Bad arguments for good ideas #2
I'm generally sympathetic to the liberal case against a number of recent government policies. I think ID cards are a stupid idea, as is extending the period of detention without charge to 42 days. I also think that people have human rights which are not conditional on them behaving responsibly, an increasingly unfashionable view. On the other hand, I think that CCTV cameras are helpful, and I don't think that the reason why the Oyster card was introduced was so that the government could spy on where people go.
There is a common lament amongst liberals who are concerned about the threat to civil liberties that their anger is not more widely shared, often followed by lengthy musings that most people are just sheep and blah blah blah. Their ire would be better directed towards the likes of Henry Porter, or today's article by Timothy Garton Ash.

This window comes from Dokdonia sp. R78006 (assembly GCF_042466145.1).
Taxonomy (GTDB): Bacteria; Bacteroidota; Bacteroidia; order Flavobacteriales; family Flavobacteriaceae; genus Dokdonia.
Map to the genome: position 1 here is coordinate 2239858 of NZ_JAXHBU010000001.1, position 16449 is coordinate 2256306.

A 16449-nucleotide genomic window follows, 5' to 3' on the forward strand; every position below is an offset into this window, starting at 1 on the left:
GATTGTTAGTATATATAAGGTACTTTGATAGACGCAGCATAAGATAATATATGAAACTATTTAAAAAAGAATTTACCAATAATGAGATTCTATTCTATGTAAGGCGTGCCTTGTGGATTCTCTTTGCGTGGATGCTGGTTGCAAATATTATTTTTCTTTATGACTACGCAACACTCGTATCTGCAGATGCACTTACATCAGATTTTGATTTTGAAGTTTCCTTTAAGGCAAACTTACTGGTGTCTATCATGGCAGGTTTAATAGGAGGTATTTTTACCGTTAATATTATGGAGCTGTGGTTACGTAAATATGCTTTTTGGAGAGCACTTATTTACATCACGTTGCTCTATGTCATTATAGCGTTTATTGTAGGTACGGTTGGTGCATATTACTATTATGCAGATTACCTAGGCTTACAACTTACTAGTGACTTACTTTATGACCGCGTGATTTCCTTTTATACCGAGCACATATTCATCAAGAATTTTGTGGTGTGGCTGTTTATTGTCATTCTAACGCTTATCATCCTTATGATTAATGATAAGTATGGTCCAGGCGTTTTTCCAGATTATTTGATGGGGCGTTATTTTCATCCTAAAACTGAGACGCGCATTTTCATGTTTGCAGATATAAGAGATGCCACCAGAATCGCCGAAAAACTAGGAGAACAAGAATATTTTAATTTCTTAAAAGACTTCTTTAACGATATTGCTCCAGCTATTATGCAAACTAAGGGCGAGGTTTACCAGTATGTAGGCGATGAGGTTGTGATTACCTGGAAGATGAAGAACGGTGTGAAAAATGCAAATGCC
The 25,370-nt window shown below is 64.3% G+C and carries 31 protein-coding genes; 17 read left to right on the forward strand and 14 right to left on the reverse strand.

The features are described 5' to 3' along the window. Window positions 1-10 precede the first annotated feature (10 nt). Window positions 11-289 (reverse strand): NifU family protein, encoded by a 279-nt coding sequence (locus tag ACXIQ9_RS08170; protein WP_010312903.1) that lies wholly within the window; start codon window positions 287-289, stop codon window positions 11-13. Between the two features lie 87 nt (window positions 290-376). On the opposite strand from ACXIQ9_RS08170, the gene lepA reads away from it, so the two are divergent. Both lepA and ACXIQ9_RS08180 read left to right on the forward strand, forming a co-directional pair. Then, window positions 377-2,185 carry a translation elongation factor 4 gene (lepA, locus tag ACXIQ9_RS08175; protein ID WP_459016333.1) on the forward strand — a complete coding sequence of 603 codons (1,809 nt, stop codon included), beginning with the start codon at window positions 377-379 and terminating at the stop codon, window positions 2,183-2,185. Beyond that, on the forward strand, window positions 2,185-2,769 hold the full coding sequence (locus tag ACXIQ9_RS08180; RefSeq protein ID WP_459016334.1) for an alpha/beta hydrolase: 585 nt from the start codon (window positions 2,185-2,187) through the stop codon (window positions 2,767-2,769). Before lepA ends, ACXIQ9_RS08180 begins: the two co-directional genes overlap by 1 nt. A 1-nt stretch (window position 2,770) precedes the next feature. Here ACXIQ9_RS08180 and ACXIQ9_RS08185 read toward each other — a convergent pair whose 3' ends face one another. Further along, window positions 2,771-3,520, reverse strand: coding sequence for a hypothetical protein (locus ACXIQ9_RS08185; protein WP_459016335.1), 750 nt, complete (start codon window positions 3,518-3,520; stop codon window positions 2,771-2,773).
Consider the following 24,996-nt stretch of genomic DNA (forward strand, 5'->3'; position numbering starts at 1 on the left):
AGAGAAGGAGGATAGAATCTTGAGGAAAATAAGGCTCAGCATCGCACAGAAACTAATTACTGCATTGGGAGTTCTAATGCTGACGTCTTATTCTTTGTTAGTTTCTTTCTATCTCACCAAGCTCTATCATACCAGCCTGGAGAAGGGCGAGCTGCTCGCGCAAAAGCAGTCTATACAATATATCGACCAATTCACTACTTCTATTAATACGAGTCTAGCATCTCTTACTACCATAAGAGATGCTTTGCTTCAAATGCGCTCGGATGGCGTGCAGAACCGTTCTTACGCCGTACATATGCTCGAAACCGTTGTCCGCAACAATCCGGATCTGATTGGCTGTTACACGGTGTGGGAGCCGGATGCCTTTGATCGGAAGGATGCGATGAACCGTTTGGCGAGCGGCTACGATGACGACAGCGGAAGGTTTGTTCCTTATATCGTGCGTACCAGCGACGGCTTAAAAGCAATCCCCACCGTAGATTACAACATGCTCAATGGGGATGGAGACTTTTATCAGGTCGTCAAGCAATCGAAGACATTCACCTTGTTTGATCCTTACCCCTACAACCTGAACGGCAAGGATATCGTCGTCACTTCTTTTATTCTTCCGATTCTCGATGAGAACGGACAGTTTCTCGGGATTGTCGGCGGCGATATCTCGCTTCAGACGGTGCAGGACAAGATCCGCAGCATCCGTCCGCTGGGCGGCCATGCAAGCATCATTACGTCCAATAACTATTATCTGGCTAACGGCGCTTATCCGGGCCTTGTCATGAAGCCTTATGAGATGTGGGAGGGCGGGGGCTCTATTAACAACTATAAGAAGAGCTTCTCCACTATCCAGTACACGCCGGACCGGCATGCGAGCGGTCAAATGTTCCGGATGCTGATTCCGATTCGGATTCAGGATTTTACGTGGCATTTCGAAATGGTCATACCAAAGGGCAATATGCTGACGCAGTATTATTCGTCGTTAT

Garton Ash starts with a comparison of Britain now to the Stasi in East Germany, and how the new technology offers opportunities for snooping that the Stasi could only have dreamed of. Britain is a 'dark outrider' amongst liberal democracies, from CCTV cameras to ID cards. The tabloids are responsible for undermining our liberties (bad), then in the next paragraph the Daily Mail is quoted approvingly for saying that these powers are ones which the Stasi would have been proud of. But having introduced this comparison to the Stasi, Garton Ash admits that the comparison is 'hyperbole' and that 'we are nowhere near that'. Which begs the question, why make the comparison?
This is a 'preaching to the converted' kind of article - if you already agree that we are sleepwalking into a police state, then you probably found it stirring stuff, particularly with its call to civil disobedience. This sort of thing no doubt has its place. But what is urgently needed is more nuanced sorts of arguments, ones which could persuade the undecided, people who are ambivalent about the government's arguments about the need for greater security. Political debate on the internet does often tend to promote the outlandish comparison and the most extreme form of the argument on both sides, but isn't liberal argument meant to be about rational and thoughtful persuasion, rather than bluster and hyperbole?